In the last year or so, I have gotten many calls from families whose children have been harassed and discriminated against in school because of their race. Repeatedly, I am hearing that students of color, often in predominately white schools, are being called the n-word by their classmates and targeted for bullying and harassment. I am hearing that these schools are disproportionately disciplining those students of color, often for vague and subjective offenses. Even more concerning, some of these families have told me that when they have reported their children’s harassment to school officials, those officials have recognized that they have a problem with white students harassing and bullying students of color but have claimed not to know how to address or prevent the harassment. Harassment and discrimination against students of color violates both federal and state laws, and schools have an obligation to take steps to address it.
Federal Anti-Discrimination Laws
Title VI is a federal law that prohibits discrimination on the basis of race, color, or national origin in any education program that receives federal funding. This includes all public K-12 schools, private K-12 schools that participate in federal programs like the National School Lunch Program, and almost all colleges and universities. Under Title VI, schools have an obligation to address racial harassment that interferes with students’ ability to access their education.
In public schools, students also have constitutional rights to equal treatment. If a school discriminates against a student based on race, or allows a student of color to be harassed, it may be violating that student’s constitutional rights. A law called Section 1983 allows people to sue the government (including public school districts) for violations of civil rights.
There are two ways to enforce the federal anti-discrimination laws. If the school receives federal funding, the U.S. Department of Education Office for Civil Rights (“OCR”) is charged with enforcing Title VI. Individuals can make complaints to OCR within 180 days from when the harassment/discrimination occurred and OCR will investigate whether the school has violated Title VI. If it has, OCR can enter into a resolution agreement with the school to require it to change its practices.
Families can also file lawsuits under Title VI and Section 1983. There is no requirement under these laws that the family first make a complaint to OCR (or any other administrative body). To make out a claim based on racial harassment under either Title VI or Section 1983, you must prove that the school was “deliberately indifferent” to the harassment. This is a high standard; requiring that the school knew about the harassment and either did not take reasonable steps to address it, or took steps but knew those steps did not work. A student who prevails on one of these claims can recover damages and attorney’s fees.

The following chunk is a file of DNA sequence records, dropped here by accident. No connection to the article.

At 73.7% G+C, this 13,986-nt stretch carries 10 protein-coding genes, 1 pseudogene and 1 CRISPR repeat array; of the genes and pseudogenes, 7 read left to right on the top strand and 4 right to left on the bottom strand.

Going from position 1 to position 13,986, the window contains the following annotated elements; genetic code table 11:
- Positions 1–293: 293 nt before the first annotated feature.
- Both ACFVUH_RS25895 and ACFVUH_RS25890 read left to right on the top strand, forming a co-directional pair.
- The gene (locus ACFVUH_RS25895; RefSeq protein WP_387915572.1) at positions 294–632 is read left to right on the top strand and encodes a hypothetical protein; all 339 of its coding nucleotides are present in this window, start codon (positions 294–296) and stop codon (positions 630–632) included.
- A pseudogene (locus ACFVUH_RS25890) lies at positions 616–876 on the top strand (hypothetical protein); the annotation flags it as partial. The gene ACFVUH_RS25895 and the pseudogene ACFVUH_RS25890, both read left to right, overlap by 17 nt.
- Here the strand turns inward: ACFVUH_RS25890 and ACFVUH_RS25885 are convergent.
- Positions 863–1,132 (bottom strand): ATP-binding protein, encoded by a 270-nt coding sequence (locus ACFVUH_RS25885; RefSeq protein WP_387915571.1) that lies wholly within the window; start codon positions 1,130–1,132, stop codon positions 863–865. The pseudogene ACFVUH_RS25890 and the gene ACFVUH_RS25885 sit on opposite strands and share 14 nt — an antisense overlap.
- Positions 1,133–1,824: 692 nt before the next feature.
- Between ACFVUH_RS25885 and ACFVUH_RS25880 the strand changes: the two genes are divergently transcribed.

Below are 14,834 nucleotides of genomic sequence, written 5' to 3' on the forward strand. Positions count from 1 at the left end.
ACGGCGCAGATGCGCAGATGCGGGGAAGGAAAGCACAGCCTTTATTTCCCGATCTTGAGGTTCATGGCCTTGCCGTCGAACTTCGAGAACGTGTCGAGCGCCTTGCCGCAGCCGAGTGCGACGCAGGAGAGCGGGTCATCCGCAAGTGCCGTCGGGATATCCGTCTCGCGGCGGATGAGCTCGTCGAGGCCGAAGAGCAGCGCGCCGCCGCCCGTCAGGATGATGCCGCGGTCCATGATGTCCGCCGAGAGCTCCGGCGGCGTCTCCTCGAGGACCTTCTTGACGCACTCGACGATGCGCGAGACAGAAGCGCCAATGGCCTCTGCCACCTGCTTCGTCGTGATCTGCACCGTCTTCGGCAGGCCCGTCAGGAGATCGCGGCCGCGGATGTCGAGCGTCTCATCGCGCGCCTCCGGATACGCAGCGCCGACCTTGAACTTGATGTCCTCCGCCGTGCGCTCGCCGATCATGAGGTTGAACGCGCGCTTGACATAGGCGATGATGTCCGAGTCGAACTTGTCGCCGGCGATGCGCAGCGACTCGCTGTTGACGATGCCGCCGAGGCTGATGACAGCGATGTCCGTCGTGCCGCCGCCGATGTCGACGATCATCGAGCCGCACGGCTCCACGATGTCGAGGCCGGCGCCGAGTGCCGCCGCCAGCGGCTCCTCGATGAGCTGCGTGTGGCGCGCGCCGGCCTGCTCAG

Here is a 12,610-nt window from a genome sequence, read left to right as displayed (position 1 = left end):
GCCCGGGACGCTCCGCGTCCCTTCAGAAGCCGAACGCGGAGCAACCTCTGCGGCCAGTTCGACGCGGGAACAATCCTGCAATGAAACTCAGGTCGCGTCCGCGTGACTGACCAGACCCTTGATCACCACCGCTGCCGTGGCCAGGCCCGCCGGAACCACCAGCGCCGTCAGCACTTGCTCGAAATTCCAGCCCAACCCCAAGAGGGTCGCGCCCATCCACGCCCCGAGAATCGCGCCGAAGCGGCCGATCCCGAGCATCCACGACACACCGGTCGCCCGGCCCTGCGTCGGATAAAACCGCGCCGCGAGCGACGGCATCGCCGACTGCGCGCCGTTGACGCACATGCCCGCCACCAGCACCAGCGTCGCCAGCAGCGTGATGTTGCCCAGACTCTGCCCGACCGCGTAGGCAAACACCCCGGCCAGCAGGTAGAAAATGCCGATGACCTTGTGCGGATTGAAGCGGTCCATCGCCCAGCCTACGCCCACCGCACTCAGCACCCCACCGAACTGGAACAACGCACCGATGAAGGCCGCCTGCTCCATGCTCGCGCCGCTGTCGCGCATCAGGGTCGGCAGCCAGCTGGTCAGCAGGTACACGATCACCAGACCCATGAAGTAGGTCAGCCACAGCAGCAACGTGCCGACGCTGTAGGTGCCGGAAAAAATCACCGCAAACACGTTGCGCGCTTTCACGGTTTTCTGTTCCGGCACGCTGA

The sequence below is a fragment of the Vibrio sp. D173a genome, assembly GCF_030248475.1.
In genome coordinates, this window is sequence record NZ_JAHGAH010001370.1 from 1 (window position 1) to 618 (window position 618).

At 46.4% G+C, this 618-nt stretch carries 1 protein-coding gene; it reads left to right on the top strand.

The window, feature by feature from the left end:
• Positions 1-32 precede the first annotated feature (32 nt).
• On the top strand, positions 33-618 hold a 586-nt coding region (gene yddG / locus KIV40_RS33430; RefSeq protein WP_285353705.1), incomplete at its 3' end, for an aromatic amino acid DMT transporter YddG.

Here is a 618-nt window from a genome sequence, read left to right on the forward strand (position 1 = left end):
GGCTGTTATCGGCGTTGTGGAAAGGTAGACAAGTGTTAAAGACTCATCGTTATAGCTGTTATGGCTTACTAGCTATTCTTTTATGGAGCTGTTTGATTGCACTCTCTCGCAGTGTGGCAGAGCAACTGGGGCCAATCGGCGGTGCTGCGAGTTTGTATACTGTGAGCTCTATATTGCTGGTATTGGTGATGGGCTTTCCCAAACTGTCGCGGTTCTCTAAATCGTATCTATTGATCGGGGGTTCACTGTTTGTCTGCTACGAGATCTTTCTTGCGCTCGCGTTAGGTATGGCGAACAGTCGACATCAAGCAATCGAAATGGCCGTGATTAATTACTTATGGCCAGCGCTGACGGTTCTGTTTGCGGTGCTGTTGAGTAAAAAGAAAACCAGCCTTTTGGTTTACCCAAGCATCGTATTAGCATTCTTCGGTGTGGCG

State Anti-Discrimination Laws
Unfortunately, as I have discussed before, Massachusetts’ anti-discrimination in education law (Chapter 151C) only applies to discrimination against U.S. citizens in the school application process, and to discrimination that occurs in vocational schools. If a student has experienced race-based harassment or discrimination in a vocational school, they can enforce their rights under 151C by filing a complaint with the Massachusetts Commission Against Discrimination (MCAD) within one year of the date of the discriminatory act.
Massachusetts also has a Civil Rights Act (MCRA). Unlike Section 1983, the MCRA applies to all people – not only to government actors. To make a claim under the MCRA you must show that someone has interfered with the student’s rights under a state or federal law, or state or federal constitution, by means of “threats, intimidation, or coercion.” Both the Massachusetts Attorney General’s office, and individuals, can enforce the rights under this law.
MA Bullying Law
The Massachusetts Bullying Law, G.L.c. 71, § 37O, prohibits bullying at all public and charter schools, and some private schools. It requires each school or school district to develop and follow a “Bullying Plan,” that includes both training and complaint investigation procedures.
If a family believes their school is not following the bullying law, or its own bullying plan, they can file a bullying complaint with the Massachusetts Department of Elementary and Secondary Education (DESE). DESE will investigate the complaint and if it finds the school or district is not following the bullying law, will require the school to come into compliance. There is no private right of action under the bullying law, meaning that students whose rights under the law have been violated cannot bring claims in court to enforce the law.
If you or your child have experienced racial harassment or discrimination in school, contact us at (617) 742-6020 to speak to one of our education attorneys.